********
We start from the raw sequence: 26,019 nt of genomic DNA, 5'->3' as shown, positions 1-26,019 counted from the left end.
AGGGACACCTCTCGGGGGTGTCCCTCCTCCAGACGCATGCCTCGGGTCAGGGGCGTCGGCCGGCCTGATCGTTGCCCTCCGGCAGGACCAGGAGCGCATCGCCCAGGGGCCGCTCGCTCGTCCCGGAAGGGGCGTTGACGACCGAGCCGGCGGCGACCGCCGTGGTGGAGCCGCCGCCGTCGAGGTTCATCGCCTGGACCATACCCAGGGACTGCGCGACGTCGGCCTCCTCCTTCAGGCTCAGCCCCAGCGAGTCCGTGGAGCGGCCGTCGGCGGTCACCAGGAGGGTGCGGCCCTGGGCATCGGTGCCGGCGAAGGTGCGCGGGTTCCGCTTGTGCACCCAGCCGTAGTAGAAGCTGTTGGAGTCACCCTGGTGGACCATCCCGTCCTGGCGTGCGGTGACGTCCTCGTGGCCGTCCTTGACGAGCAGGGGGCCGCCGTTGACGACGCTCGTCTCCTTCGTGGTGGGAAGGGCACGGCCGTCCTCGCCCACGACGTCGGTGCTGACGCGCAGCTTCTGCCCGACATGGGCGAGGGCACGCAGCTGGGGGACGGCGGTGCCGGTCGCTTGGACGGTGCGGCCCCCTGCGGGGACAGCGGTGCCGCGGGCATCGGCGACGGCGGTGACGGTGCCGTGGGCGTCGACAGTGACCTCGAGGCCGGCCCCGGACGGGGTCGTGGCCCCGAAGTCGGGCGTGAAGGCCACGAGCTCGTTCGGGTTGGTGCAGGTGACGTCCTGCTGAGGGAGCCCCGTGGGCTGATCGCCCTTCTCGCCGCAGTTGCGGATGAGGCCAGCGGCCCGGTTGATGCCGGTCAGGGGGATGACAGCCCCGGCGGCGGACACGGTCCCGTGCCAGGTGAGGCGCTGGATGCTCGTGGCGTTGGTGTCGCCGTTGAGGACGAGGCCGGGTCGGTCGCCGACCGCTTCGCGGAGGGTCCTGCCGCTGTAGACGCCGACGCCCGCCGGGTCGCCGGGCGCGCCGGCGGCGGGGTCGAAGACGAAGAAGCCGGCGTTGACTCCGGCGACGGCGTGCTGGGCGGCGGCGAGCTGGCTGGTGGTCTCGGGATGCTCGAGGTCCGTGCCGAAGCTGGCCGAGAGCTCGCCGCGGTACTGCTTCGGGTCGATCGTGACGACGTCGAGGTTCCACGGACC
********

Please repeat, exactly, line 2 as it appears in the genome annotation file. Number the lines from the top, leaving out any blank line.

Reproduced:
AGGGACACCTCTCGGGGGTGTCCCTCCTCCAGACGCATGCCTCGGGTCAGGGGCGTCGGCCGGCCTGATCGTTGCCCTCCGGCAGGACCAGGAGCGCATCGCCCAGGGGCCGCTCGCTCGTCCCGGAAGGGGCGTTGACGACCGAGCCGGCGGCGACCGCCGTGGTGGAGCCGCCGCCGTCGAGGTTCATCGCCTGGACCATACCCAGGGACTGCGCGACGTCGGCCTCCTCCTTCAGGCTCAGCCCCAGCGAGTCCGTGGAGCGGCCGTCGGCGGTCACCAGGAGGGTGCGGCCCTGGGCATCGGTGCCGGCGAAGGTGCGCGGGTTCCGCTTGTGCACCCAGCCGTAGTAGAAGCTGTTGGAGTCACCCTGGTGGACCATCCCGTCCTGGCGTGCGGTGACGTCCTCGTGGCCGTCCTTGACGAGCAGGGGGCCGCCGTTGACGACGCTCGTCTCCTTCGTGGTGGGAAGGGCACGGCCGTCCTCGCCCACGACGTCGGTGCTGACGCGCAGCTTCTGCCCGACATGGGCGAGGGCACGCAGCTGGGGGACGGCGGTGCCGGTCGCTTGGACGGTGCGGCCCCCTGCGGGGACAGCGGTGCCGCGGGCATCGGCGACGGCGGTGACGGTGCCGTGGGCGTCGACAGTGACCTCGAGGCCGGCCCCGGACGGGGTCGTGGCCCCGAAGTCGGGCGTGAAGGCCACGAGCTCGTTCGGGTTGGTGCAGGTGACGTCCTGCTGAGGGAGCCCCGTGGGCTGATCGCCCTTCTCGCCGCAGTTGCGGATGAGGCCAGCGGCCCGGTTGATGCCGGTCAGGGGGATGACAGCCCCGGCGGCGGACACGGTCCCGTGCCAGGTGAGGCGCTGGATGCTCGTGGCGTTGGTGTCGCCGTTGAGGACGAGGCCGGGTCGGTCGCCGACCGCTTCGCGGAGGGTCCTGCCGCTGTAGACGCCGACGCCCGCCGGGTCGCCGGGCGCGCCGGCGGCGGGGTCGAAGACGAAGAAGCCGGCGTTGACTCCGGCGACGGCGTGCTGGGCGGCGGCGAGCTGGCTGGTGGTCTCGGGATGCTCGAGGTCCGTGCCGAAGCTGGCCGAGAGCTCGCCGCGGTACTGCTTCGGGTCGATCGTGACGACGTCGAGGTTCCACGGACC